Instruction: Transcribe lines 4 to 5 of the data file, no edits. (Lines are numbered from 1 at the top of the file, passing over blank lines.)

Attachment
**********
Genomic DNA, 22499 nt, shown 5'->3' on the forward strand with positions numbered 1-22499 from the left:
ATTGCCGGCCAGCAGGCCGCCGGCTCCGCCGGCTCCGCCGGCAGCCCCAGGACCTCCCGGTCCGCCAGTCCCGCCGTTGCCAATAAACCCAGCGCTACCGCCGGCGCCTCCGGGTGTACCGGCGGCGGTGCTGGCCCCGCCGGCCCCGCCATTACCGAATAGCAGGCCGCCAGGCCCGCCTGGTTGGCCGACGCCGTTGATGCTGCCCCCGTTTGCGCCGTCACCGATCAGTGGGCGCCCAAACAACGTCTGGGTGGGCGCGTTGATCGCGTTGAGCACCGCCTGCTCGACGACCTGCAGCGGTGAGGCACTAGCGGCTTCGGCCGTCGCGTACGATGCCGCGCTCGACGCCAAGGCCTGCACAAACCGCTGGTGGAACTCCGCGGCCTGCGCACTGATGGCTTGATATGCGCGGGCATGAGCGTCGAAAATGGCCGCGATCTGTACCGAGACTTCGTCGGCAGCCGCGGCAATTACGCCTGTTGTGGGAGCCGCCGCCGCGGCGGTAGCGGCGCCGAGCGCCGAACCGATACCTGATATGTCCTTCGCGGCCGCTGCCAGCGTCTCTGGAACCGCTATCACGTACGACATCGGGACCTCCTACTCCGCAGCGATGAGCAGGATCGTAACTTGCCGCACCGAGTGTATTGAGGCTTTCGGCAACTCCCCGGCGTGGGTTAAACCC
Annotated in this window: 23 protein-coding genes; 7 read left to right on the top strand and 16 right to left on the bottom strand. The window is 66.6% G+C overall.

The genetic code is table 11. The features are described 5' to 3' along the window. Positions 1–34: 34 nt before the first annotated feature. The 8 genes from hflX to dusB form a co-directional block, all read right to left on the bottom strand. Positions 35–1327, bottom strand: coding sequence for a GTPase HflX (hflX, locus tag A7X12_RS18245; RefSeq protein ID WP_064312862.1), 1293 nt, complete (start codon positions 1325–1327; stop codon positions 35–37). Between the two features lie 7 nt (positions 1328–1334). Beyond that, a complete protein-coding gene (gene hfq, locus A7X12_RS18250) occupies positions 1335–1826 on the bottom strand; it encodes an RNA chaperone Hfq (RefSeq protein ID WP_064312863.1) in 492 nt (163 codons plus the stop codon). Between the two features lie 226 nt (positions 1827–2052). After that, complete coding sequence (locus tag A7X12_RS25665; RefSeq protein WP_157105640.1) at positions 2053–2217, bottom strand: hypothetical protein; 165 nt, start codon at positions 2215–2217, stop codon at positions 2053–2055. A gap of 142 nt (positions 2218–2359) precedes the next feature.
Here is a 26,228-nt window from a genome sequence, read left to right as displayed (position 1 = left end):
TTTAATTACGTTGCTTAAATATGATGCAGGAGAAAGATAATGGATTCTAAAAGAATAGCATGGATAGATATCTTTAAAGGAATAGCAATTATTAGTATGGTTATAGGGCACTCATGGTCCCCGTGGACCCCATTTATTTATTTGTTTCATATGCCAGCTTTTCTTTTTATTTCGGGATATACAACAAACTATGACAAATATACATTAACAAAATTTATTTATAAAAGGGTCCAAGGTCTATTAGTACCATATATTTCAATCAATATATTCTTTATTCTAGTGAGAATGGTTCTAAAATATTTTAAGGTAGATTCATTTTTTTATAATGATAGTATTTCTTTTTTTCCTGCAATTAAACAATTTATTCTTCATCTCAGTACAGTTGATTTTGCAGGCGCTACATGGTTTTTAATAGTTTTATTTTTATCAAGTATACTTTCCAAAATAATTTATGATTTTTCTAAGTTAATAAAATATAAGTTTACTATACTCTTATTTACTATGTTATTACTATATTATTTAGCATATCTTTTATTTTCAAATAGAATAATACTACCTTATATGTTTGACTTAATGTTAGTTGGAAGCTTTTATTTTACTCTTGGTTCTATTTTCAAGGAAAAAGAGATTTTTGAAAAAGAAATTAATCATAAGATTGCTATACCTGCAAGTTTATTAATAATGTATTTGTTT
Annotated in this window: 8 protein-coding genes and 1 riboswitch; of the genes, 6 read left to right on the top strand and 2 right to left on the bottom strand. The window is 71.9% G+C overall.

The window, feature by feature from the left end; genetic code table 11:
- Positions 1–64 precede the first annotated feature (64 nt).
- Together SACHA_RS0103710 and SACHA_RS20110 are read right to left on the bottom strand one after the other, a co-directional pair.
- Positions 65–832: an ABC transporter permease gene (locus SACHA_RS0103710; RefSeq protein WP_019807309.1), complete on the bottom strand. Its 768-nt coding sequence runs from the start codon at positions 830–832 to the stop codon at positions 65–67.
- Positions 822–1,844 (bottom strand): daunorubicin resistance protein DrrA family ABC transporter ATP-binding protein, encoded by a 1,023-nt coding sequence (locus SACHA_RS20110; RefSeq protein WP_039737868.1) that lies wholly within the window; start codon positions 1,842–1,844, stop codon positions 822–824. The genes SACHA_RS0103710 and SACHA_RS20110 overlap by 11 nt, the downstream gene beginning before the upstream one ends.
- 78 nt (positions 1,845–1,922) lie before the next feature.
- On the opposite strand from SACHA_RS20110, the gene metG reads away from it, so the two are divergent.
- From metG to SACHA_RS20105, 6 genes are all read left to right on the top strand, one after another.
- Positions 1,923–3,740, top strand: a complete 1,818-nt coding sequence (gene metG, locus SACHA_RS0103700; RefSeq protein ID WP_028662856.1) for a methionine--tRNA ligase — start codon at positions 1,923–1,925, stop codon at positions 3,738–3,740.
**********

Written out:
The genetic code is table 11. The features are described 5' to 3' along the window. Positions 1–34: 34 nt before the first annotated feature. The 8 genes from hflX to dusB form a co-directional block, all read right to left on the bottom strand. Positions 35–1327, bottom strand: coding sequence for a GTPase HflX (hflX, locus tag A7X12_RS18245; RefSeq protein ID WP_064312862.1), 1293 nt, complete (start codon positions 1325–1327; stop codon positions 35–37). Between the two features lie 7 nt (positions 1328–1334). Beyond that, a complete protein-coding gene (gene hfq, locus A7X12_RS18250) occupies positions 1335–1826 on the bottom strand; it encodes an RNA chaperone Hfq (RefSeq protein ID WP_064312863.1) in 492 nt (163 codons plus the stop codon). Between the two features lie 226 nt (positions 1827–2052). After that, complete coding sequence (locus tag A7X12_RS25665; RefSeq protein WP_157105640.1) at positions 2053–2217, bottom strand: hypothetical protein; 165 nt, start codon at positions 2215–2217, stop codon at positions 2053–2055. A gap of 142 nt (positions 2218–2359) precedes the next feature.
Here is a 26,228-nt window from a genome sequence, read left to right as displayed (position 1 = left end):